Do Quartz Countertops Absorb Water?

Quartz countertops have become a popular choice for kitchens and bathrooms due to their durability, low maintenance, and stylish appearance. Many homeowners wonder if these countertops are susceptible to water damage since they will be exposed to water regularly from washing dishes, cleaning, and spills. The good news is that quartz countertops are highly water-resistant and do not easily absorb liquid.

What Is Quartz?

Quartz is an engineered stone made from roughly 90% ground natural quartz crystals combined with polyester resins and pigments. This combination creates a very hard, non-porous material that resists scratches, stains, heat, and water.

Unlike natural stone countertops like granite or marble, quartz has very low porosity. This means there are minimal pores or holes within the material that could allow water or other liquids to seep in. The resins act as a sealant to fill spaces between the quartz particles.

Why Quartz Doesn’t Easily Absorb Water

There are a few key reasons why quartz countertops do not readily absorb water:

Non-Porous Material

The low porosity of quartz significantly limits water absorption. Liquids have difficulty penetrating the tight spaces between the quartz grains. Although not completely impervious, the amount of liquid absorbed is negligible.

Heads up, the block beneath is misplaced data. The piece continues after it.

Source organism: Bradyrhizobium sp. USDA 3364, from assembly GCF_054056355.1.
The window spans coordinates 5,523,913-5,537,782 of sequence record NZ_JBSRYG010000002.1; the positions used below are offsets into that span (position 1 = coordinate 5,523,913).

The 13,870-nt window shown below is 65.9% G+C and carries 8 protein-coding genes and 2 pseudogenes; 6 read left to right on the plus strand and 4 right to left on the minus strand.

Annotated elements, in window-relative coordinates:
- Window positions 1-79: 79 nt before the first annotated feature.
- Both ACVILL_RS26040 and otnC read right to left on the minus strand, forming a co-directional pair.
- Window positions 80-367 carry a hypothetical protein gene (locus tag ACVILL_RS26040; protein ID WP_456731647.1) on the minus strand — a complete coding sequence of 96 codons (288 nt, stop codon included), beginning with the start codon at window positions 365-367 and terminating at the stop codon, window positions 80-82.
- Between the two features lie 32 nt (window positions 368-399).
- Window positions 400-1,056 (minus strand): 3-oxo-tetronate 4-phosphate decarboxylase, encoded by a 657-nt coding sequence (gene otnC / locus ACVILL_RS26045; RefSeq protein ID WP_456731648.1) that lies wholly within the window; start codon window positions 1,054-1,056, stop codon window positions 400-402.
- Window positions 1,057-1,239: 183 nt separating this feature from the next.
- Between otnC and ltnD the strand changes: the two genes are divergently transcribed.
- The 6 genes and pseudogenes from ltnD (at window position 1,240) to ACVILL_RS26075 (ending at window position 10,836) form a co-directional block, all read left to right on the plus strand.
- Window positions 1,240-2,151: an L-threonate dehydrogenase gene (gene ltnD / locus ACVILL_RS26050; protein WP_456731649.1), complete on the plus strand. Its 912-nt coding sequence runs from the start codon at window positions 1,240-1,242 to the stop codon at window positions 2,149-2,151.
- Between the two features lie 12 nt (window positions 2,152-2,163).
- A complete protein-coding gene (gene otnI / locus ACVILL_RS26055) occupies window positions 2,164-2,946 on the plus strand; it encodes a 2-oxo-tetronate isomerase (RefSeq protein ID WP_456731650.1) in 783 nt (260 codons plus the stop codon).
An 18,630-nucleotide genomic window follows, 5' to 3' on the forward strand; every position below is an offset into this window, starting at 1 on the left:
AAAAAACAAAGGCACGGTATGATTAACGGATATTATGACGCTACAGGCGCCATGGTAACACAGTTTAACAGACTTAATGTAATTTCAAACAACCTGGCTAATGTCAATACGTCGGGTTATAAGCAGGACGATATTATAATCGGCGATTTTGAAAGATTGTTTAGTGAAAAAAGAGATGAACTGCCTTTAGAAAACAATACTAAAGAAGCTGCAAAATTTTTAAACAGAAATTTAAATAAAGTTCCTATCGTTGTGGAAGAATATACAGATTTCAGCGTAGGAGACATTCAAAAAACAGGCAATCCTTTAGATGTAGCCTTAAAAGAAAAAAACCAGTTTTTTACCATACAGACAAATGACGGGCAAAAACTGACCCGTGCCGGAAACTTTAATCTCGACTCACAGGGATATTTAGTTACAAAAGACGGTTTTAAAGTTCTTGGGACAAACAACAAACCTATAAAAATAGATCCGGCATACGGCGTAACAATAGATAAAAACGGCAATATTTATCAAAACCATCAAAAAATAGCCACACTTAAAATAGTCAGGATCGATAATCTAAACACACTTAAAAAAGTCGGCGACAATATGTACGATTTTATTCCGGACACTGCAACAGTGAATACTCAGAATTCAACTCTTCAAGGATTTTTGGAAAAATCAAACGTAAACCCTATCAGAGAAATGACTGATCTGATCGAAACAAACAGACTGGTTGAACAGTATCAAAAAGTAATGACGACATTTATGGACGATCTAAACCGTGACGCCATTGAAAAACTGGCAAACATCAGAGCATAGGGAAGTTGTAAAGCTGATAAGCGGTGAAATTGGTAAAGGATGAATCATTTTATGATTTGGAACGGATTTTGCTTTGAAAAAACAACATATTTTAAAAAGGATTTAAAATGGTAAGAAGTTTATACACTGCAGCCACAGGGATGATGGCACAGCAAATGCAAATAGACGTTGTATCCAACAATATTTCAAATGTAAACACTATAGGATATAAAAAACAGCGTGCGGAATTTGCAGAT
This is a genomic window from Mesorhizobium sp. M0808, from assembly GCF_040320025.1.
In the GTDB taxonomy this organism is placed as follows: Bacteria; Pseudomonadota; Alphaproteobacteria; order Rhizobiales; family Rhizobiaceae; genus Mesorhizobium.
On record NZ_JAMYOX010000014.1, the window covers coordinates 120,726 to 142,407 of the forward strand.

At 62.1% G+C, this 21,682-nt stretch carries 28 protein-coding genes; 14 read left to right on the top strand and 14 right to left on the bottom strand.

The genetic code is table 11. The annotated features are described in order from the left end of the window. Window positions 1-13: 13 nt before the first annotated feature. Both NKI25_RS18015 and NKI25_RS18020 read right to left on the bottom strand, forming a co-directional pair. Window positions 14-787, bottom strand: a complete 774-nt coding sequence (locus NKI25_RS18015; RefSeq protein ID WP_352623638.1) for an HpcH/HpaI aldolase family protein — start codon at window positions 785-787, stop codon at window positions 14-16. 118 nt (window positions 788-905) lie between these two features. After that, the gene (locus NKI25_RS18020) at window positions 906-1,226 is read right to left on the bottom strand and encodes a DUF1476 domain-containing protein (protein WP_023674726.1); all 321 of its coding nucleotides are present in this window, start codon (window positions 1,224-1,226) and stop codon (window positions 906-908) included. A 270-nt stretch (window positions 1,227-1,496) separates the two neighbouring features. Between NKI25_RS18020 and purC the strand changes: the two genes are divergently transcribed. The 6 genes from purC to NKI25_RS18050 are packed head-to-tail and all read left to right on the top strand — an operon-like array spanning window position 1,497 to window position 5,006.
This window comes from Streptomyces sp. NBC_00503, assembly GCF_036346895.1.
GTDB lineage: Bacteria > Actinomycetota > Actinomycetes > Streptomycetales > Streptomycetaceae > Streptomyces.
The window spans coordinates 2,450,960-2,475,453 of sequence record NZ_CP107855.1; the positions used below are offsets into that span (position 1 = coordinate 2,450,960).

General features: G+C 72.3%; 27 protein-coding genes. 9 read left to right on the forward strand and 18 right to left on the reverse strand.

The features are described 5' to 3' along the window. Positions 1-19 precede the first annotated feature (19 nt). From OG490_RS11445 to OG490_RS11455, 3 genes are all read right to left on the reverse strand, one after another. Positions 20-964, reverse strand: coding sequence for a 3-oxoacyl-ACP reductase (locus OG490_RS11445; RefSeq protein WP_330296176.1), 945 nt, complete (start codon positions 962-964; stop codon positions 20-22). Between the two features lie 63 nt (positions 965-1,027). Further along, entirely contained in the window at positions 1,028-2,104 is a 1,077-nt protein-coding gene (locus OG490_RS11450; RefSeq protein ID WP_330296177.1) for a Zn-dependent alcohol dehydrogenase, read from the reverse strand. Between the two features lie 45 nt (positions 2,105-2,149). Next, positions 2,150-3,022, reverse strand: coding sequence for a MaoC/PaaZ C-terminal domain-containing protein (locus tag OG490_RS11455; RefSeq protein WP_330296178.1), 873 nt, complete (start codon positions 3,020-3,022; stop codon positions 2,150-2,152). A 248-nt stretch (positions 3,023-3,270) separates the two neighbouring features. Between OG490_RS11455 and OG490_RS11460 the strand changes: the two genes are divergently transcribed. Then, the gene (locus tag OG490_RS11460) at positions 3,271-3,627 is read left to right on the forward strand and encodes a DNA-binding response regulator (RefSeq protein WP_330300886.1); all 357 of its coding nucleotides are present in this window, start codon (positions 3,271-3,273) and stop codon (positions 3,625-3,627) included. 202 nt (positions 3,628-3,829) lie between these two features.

Polymer Resin Binders

The polymer resins used in the fabrication of quartz countertops fill in pores and create a water-resistant barrier. This prevents moisture from seeping into the interior of the slab.

High Density

Quartz has a very high density and is heavier than natural stone surfaces. The dense structure leaves little space for water to be absorbed.

Resistance to Moisture Damage

The material is engineered to stand up well against water exposure. Quartz countertops retain their integrity and appearance even with routine contact with moisture.

Does Quartz Absorb Water Over Time?

When liquid comes into contact with a quartz countertop, only a minuscule amount may penetrate the surface. However, quartz does not act like a sponge and draw in or absorb water over an extended period of time.

Any water spilled on a quartz countertop will bead up on the surface. It will not absorb into the interior of the slab even after prolonged contact. You do not have to wipe up water immediately to prevent damage.

Quartz is unaffected by sink overflow, leaving glasses of water to perspire, or having water sit on the surface for long periods. The water-resistant properties remain intact for the lifetime of the countertop.

Does Water Damage Quartz?

Quartz countertops are highly water-resistant and do not sustain water damage easily. Small spills and splashes will simply bead up and can be wiped away without issue. Even large amounts of water from activities like canning, cleaning produce, or a sink overflow will not damage or discolor a quartz surface.

However, it is possible for the resin sealant to become compromised over time. Constant exposure to standing water allows moisture to work its way slowly into micro-fissures in the surface. This diminishes the water-resistant properties of the countertop.

To prevent long-term water damage:

  • Avoid leaving sinks and faucets running, allowing water to pool on the surface
  • Wipe up spills as soon as possible
  • Immediately dry any wet areas on the countertop